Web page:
B. The jobs outlook continues to improve and may be accelerating. Ultimately the key to moving the stock market forward is through growth. Growth will drive corporate sales which will drive earnings which will drive stocks. Growth has been slow, but it has been positive. If two-thirds of GDP spending comes from the consumer then we should look to the consumer first for potential changes in growth rates. One of the key drivers for consumer spending is employment. It's hard to spend when you don't have any income. Other important indications of potential consumer demand include household income rates and consumer sentiment. Unemployment has continued to decline and the economy has been adding about 200,000 new jobs a month since January. Initial data showed a slowdown in the month of March, however the April data showed a surprising uptick that included a strong upward revision to the low March estimate.

U.S. Unemployment Rate
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C. Housing will be a key driver for accelerating growth. Data on housing trends are somewhat unreliable and at times volatile month to month, however it is clear that prices are increasing and new housing starts are certainly on the rise. Through February 2013, the Case-Schiller Housing Index gained 9.3% over the last 12 months with all 20 cities in the index posting year-over-year gains. New housing starts have doubled since the low, reaching a 1.04 million annual rate in March 2013. In decades past, housing construction has represented 4-5% of total GDP, but has shrunk to about 2.5% of GDP currently. If housing re-accelerates it would be a significant driver for growth. A continued recovering in housing would add jobs, spur spending and as the largest single asset for most consumers, values directly affect consumer sentiment.

D. With unemployment on the decline and housing improving, consumers are feeling more confident. Consumers have increased spending as evidenced by a decline in savings rate. This data point could become problematic in the long-term but in the near-term more spending gives a boost to the economy and points to strengthening consumer confidence. Sequestration has had small impact on the economy by slowing government spending, but the consumer has made up for more than the government reduction. Consumer spending increased 3.2% while government spending declined 4.1% in the March quarter.

E. Supply of equities is shrinking and there is a lot of cash yet to be put to work. Companies are aggressively buying back stock and in some cases taking advantage of record low costs of capital to borrow in order to buy their own stock. Apple, for example, recently raised $17 billion in debt to buy back stock rather than pay taxes to repatriate funds parked overseas. Apple sold 10-year bonds with of yield of only 2.43% which were snapped up by bond funds. We find the equity with its 2.7% dividend yield and opportunity for appreciation far more attractive. Corporate stock buybacks totaled nearly $400 billion in 2012 and are on track to beat this total in 2013 according to FastSet. Mergers and LBOs also have reduced the quantity of shares available while the IPO market remains largely shuttered. Supply is shrinking just as investors are returning to equities. This scarcity of supply is helping to push equity prices higher. Lastly, there is a tremendous amount of cash sitting on the sidelines. Investors have been slow to return to equities but momentum appears to be building. Foreign investors are looking to the U.S. equity markets due in part to a lack of alternatives for positive returns. Commercial banks have been reluctant to lend due to uncertainty and residual fear from the recent recession. Cash at commercial banks totals nearly $2 trillion. If confidence continues to improve more of these funds will be put to work as loans to small businesses, increasing jobs and accelerating growth.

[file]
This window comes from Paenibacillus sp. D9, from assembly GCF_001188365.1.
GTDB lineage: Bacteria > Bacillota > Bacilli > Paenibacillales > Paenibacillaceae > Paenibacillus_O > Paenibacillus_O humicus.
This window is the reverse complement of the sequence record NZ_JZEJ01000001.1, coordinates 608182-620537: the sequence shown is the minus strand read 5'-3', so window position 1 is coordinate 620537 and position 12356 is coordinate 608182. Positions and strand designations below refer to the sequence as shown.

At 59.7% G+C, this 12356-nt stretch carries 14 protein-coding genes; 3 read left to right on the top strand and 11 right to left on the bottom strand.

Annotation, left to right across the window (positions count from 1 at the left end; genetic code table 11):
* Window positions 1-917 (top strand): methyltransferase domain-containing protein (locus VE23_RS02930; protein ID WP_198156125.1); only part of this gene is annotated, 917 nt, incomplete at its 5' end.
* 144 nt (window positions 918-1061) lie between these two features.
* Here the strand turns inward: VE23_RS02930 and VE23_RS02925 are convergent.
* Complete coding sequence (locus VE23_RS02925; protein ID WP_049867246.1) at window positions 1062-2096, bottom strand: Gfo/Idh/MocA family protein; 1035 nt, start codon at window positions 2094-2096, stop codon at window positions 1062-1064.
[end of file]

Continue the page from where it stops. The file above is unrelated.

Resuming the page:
The Fed has more than $1.0 trillion in mortgage backed securities currently on its balance sheet. In addition to cutting rates nearly to zero these asset purchases are part of a coordinated effort by the Federal Reserve to maintain very low interest rates, reflate assets and spur growth. There are reasons for optimism and certainly still cause for caution, however equities have performed well, and assuming growth can continue, are poised to move higher, in our view. While there is always a possibility for a correction in the near-term we expect the long-term trend to be rewarding. In 2013 the defensive sectors have outperformed as bondholders look for higher returns. These include utilities, health care, consumer staples, and telecom. We have been focusing on these sectors so far this year, however if growth does accelerate we expect growth oriented sectors such as technology, to outperform.

(Click to enlarge)

Earnings estimates for 2013 may be too high for the second half of 2013 and we will pay close attention to the low GDP and revenue growth rates for signs of further slowdown. The consumer is key and to that end, data on jobs and housing are very important. The bond market has been stable but gains from price appreciation are over. Even the high yield bond market returns have slowed to a trickle this year after increasing more than 14% in 2013. The spread for BBB rated corporate bonds is less than 2.0% over Treasuries. The reward for taking the risk of default is a paltry 2% premium, which is not commensurate with the risk, in our opinion. For now we will continue to seek better returns in the stock market where the dividend yield is more than 2% for the S&P 500. We have no interest to fight the Fed.

Disclosure: I am long AAPL. I wrote this article myself, and it expresses my own opinions. I am not receiving compensation for it. I have no business relationship with any company whose stock is mentioned in this article.